There may be several stages that could end in sprints but even several of the flatter stages have severe lumps and hills included in their parcours. For Kelly, the Grand Tours have gone too far, and taken the race away from the pure sprinters, with race organisers attached to finding new innovative ways of promoting more exciting and unpredictable racing.
- Read more: Tour de France 2024 route revealed
“From a sprinter’s point of view it’s not nice. It’s horrible,” Kelly said of the 2024 Tour de France route.
“As we’ve been hearing from a number of sprinters, it’s so difficult, but that’s nothing new. These races now seem to have something against these sprinters and in the latter years the pure sprinters don’t really have much of an opportunity to demonstrate their abilities. One event wants to be better than the other, and that just makes it harder and harder.
"The organisers of these three Grand Tours, and the other races as well, just want to find these stupid, crazy, steep climbs. If you look at the Tour de France and the elevation gain on the first day, it’s not a traditional Tour, and the Giro and Vuelta have become the same. The pure sprinters, the chances for them are minimal next year in the Tour de France.
"In the future, the pure sprinters coming through will have to adjust the way that they train because if they can’t get over hills they’ll win nothing. If you go back a few years in the Tour you’d have the first week with stages guaranteed for the sprinters, with three or four for the sprinters but that’s all changed. The organisers now want to create hype but where’s it going?"
Kelly calls for UCI to limit how hard Grand Tours can be
Kelly called on the UCI to step in and monitor the evolution of Grand Tours. For Kelly, the constant pursuit of harder parcours and more climbs could have a detrimental effect on not just the quality of racing but also the credibility of the performances. According to the Irishman, tough routes could tempt struggling riders to look for shortcuts and unethical ways of making the grade.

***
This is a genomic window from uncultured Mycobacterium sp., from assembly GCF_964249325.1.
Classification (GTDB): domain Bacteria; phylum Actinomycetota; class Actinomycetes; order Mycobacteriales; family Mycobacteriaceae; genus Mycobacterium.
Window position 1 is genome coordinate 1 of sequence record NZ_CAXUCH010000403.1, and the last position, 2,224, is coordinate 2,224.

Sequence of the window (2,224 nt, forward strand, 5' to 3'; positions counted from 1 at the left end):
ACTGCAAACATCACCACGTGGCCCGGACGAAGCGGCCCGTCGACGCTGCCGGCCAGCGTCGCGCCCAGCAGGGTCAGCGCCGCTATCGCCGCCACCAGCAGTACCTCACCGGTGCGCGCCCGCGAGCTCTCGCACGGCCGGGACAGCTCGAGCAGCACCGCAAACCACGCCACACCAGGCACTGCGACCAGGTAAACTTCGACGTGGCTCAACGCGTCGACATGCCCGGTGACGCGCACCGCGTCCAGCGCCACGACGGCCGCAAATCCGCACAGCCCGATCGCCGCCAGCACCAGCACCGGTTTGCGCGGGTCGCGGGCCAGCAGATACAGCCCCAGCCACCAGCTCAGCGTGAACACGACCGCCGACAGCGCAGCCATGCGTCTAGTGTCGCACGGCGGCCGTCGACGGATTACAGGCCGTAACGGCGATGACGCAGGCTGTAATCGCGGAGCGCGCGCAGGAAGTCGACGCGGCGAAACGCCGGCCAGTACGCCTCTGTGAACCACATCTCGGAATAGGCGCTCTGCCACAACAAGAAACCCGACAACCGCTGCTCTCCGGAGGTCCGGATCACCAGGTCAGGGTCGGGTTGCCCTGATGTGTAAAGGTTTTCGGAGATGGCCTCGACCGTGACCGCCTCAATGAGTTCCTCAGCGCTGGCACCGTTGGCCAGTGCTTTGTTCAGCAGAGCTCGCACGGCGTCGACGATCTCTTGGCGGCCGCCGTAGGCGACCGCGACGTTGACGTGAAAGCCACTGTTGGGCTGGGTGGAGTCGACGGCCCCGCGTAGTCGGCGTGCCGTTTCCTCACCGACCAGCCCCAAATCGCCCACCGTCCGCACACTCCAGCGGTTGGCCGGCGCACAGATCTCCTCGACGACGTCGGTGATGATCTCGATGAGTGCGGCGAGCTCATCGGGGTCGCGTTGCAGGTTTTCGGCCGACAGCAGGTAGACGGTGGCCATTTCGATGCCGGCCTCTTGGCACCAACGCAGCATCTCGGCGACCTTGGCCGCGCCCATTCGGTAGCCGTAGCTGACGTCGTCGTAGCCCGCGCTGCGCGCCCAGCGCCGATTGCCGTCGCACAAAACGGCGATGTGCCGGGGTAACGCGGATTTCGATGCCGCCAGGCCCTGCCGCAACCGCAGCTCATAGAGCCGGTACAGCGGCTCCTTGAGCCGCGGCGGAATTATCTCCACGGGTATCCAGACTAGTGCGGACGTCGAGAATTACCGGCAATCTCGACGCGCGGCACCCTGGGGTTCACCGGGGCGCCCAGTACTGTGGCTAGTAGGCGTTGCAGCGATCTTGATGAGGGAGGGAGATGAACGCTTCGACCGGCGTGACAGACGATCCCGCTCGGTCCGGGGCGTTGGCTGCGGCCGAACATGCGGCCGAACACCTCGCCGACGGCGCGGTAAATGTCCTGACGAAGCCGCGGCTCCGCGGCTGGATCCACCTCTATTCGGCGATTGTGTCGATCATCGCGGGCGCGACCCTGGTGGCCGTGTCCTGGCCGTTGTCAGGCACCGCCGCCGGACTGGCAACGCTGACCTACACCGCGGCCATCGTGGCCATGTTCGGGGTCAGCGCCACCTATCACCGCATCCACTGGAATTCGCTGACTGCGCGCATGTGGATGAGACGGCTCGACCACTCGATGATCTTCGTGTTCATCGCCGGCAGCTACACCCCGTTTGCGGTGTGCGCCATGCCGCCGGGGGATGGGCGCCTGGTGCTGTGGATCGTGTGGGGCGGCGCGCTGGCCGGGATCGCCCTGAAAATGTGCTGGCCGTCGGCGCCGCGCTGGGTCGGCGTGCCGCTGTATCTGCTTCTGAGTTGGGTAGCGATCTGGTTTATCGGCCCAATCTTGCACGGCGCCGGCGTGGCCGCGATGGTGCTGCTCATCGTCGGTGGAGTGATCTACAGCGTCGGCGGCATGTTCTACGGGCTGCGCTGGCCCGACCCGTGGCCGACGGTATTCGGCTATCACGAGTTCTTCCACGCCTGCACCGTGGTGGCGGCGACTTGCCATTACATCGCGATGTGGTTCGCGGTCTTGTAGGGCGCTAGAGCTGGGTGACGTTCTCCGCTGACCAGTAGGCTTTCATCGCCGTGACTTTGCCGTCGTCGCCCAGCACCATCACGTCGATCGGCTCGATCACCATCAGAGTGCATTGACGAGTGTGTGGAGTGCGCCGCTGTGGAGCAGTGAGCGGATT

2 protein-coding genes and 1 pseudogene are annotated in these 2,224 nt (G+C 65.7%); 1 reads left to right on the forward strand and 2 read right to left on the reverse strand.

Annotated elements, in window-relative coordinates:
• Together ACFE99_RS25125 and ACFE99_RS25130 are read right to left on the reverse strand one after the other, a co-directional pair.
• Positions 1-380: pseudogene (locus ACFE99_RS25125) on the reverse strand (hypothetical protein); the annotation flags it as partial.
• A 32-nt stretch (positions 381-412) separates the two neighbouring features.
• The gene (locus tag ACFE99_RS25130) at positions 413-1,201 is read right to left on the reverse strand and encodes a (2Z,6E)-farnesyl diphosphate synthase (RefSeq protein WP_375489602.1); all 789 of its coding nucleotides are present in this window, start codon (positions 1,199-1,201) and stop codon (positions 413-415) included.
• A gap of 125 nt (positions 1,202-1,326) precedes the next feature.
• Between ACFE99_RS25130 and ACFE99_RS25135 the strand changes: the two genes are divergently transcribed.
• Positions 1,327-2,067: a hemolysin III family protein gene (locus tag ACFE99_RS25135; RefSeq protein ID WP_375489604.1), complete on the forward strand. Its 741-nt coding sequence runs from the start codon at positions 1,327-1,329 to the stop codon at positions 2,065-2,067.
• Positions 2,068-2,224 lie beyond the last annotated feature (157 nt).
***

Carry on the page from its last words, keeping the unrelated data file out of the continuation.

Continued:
"From a UCI point of view, maybe they need to restrict the amount of metres climbed in the first few days of a Tour because, if not, are we not going down the danger of pushing riders to the limit and doing bad things again,” Kelly told GCN.
"The guys who want to survive in the Tour de France, and who are struggling… for them if you make the race so, so difficult, and all the races are doing it, I’d be concerned with that. I think that the UCI should take on more control when it comes to limiting how hard a Grand Tour can be. The riders are professional but they’re only human, and they’re not robots.
“Making it so difficult, there are so many riders who are going to struggle to get around in those races. They’ll struggle to get around and do their jobs and if there’s an opportunity to go back to the bad years, certainly the difficulty of the races will put that thought in a lot of riders’ minds because it’s their job.
"When you become a bike rider, and you put so much work into coming up through the ranks, there are guys who want to do another four or five years. If that’s put into their minds then there’s always a risk again."